Worried that Ron Paul supporters would overtake the state Republican party convention Saturday, outgoing party boss Randy Ruedrich succeeded in ending the meeting before it could begin.
The Anchorage gathering failed to reach the minimum number of delegates necessary to change party rules after Ruedrich urged Republican faithful to stay home. "My general guidance for them was to go fishing," he said later. Others likely spent the morning shopping or in the garden, he said.
The tactic made for a lonely convention floor at Anchorage Christian Schools gymnasium, frustrating Paul backers and tea party delegates, some of whom flew in from out of town for the convention.
"Hell yes, I'm disappointed. I came up here all the way from Craig," said Paul E. Dawson, a veteran who likes Paul's views on military non-intervention. Another delegate, from Juneau, said it cost his family $580 per ticket to return to Anchorage in hopes of resuming the convention.
Paul backers had won a surprise victory at a meeting of the state GOP in late April, installing one of their own -- Russ Millette of Anchorage -- as the new chairman. Party rules call for Millette to take office in February, though some Paul supporters are pushing for Ruedrich to transfer power right away.
Other critics argue there was no reason to hold yet another convention meeting. Valarie J. Malin of Juneau said Ruedrich appeared to end the April meeting early to avoid losing even more influence. "We should have just stayed an extra 20 minutes" and finished convention business, she said.
Ruedrich says he had to end the meeting because Team Paul had slowed the convention's progress to a crawl and the Republicans could not extend their contract with their hotel.
After 12 years of surviving ouster attempts and political scandals, Ruedrich's efforts to prevent a quorum Saturday showed he's still happy to play hardball. The tactic chilled the momentum of the Paul-tea party coalition, which in turn is accusing him of violating party rules.
Had enough delegates attended the event, the group might have voted on resolutions that illustrate the rift between the new and old guard Republicans, including one resolution calling for a censure of Sen. Lisa Murkowski. The state's highest ranking Republican, Murkowski waged a successful write-in campaign after losing the party nomination to tea party favorite Joe Miller in 2010. The censure resolution accused Murkowski of abandoning a promise to support the GOP nominee.
Another proposal, a rule change, called for Millette to replace Ruedrich immediately. Those initiatives will now be taken up by the State Central Committee at its next meeting, Ruedrich wrote in an email Saturday. The committee acts as the party's governing body between statewide conventions. Just a fraction of the members are Paul supporters.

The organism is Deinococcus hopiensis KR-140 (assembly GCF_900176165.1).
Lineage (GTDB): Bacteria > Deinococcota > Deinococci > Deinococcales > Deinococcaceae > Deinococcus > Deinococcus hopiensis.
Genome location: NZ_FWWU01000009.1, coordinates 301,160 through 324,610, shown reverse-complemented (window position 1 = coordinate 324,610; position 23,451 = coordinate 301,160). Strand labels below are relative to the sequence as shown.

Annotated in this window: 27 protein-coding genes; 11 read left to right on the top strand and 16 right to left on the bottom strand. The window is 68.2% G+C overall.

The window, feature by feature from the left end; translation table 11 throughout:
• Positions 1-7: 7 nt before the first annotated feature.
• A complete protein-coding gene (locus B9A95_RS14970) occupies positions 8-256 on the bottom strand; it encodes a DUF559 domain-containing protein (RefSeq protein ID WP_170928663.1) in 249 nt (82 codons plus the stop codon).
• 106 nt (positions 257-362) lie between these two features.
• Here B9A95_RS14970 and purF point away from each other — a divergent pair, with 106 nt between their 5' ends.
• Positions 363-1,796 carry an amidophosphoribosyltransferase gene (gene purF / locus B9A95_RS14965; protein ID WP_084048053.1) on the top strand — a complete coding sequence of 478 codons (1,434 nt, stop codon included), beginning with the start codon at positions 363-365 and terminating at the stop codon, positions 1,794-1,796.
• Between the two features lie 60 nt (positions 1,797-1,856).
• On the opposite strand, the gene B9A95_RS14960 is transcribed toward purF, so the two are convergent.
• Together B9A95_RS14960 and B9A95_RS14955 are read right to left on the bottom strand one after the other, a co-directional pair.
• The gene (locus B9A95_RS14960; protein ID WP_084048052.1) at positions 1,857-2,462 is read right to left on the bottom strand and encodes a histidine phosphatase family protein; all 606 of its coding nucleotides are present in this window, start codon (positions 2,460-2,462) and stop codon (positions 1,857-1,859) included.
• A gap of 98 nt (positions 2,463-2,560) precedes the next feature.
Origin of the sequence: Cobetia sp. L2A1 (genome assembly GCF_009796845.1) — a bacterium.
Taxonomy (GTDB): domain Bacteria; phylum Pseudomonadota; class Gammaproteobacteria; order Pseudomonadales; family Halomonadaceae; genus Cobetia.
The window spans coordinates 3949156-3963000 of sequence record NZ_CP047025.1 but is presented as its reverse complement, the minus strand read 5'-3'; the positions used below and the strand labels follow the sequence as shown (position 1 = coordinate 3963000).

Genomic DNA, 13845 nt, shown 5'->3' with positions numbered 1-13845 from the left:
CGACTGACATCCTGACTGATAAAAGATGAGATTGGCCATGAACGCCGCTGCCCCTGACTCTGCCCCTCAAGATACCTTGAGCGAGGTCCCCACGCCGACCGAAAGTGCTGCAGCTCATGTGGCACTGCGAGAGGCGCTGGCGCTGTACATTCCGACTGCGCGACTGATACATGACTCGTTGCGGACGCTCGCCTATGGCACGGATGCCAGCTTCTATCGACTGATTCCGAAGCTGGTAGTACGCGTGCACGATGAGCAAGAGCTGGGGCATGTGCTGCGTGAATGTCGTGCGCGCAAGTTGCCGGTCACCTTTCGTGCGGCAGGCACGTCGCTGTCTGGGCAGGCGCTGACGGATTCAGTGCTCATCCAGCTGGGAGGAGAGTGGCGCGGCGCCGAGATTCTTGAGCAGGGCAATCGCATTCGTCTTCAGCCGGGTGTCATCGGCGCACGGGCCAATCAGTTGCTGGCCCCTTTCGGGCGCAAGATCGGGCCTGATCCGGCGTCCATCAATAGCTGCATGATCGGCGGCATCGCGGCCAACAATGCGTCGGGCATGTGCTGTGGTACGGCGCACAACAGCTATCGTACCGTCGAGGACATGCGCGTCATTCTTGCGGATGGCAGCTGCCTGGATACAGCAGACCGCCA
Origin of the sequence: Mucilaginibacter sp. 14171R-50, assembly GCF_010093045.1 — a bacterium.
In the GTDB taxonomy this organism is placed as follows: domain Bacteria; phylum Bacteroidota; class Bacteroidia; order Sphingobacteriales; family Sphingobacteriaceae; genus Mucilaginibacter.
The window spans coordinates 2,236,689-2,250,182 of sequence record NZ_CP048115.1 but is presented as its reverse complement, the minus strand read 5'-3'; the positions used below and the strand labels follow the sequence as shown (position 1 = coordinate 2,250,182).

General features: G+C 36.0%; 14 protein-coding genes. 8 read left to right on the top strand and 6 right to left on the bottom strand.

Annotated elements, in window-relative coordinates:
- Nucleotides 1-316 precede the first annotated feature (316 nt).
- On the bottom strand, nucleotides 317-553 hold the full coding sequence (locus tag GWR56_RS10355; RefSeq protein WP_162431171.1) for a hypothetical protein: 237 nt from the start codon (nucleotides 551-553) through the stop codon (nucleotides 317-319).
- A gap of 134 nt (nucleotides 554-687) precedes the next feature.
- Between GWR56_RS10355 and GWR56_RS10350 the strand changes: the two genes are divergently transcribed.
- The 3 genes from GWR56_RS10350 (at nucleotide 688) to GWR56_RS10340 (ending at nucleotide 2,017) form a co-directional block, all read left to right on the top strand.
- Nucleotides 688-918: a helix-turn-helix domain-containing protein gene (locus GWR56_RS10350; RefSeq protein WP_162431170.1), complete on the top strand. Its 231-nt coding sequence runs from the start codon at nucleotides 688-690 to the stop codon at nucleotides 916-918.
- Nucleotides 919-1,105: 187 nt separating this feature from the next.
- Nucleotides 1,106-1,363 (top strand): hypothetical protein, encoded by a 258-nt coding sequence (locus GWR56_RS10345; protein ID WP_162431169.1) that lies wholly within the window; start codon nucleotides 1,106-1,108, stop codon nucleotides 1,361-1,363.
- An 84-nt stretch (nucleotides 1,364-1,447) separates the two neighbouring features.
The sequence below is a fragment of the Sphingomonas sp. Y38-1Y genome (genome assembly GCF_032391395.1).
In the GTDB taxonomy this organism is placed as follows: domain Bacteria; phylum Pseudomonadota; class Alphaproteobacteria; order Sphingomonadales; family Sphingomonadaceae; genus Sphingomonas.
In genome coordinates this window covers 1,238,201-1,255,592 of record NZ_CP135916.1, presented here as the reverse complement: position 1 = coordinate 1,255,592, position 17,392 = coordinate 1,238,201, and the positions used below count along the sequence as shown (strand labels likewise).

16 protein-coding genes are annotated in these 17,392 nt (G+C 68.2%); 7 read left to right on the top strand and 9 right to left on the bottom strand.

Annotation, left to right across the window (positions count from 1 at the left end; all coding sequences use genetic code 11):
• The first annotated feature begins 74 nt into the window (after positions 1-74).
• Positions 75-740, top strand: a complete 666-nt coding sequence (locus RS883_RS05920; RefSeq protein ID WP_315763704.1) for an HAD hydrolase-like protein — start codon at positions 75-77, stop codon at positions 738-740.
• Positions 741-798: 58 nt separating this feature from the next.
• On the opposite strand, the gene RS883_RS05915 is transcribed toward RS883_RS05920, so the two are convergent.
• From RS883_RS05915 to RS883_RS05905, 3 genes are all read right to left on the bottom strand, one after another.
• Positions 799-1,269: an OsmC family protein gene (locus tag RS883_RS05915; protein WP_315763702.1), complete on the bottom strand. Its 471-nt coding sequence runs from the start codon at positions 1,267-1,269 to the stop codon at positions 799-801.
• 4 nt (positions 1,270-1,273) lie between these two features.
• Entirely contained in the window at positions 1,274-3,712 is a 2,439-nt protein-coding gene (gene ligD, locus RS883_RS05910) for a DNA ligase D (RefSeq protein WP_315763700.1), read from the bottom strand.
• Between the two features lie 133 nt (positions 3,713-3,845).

Ruedrich was met with a round of jeers when party officials announced only 192 delegates were in attendance at the school gymnasium -- far short of the 275 they said were needed for a quorum.
"I have been appalled by your statements on the radio asking people not to show up," a woman yelled from the crowd.
"You're out of order! Thank you very much," Ruedrich replied from the stage. He quickly finished party convention business and called an end to the gathering.
Some establishment Republicans were concerned Paul backers would attempt to suspend party rules and hand Alaska's delegates at the August national convention to Paul rather than Mitt Romney and other presidential candidates.
Paul supporters, including Millette, said they have no such plans.
Evan Cutler, an organizer for Alaskans for Ron Paul 2012, stood before the crowd and accused Ruedrich of breaking national and state party rules by "going out of his way and discouraging delegates" from attending a party meeting. With the official GOP gathering canceled, Paul supporters and others planned to take up the party agenda at an advisory meeting, led by Millette, at a different church.
Ketchikan delegate Justin Carro, wearing a Ron Paul T-shirt, described those in attendance as a "Paul/tea party coalition."
The various party factions ultimately need to work together, Carro said. "You've got the old guard, they've got all the money. You've got the new guard, we've got all the people."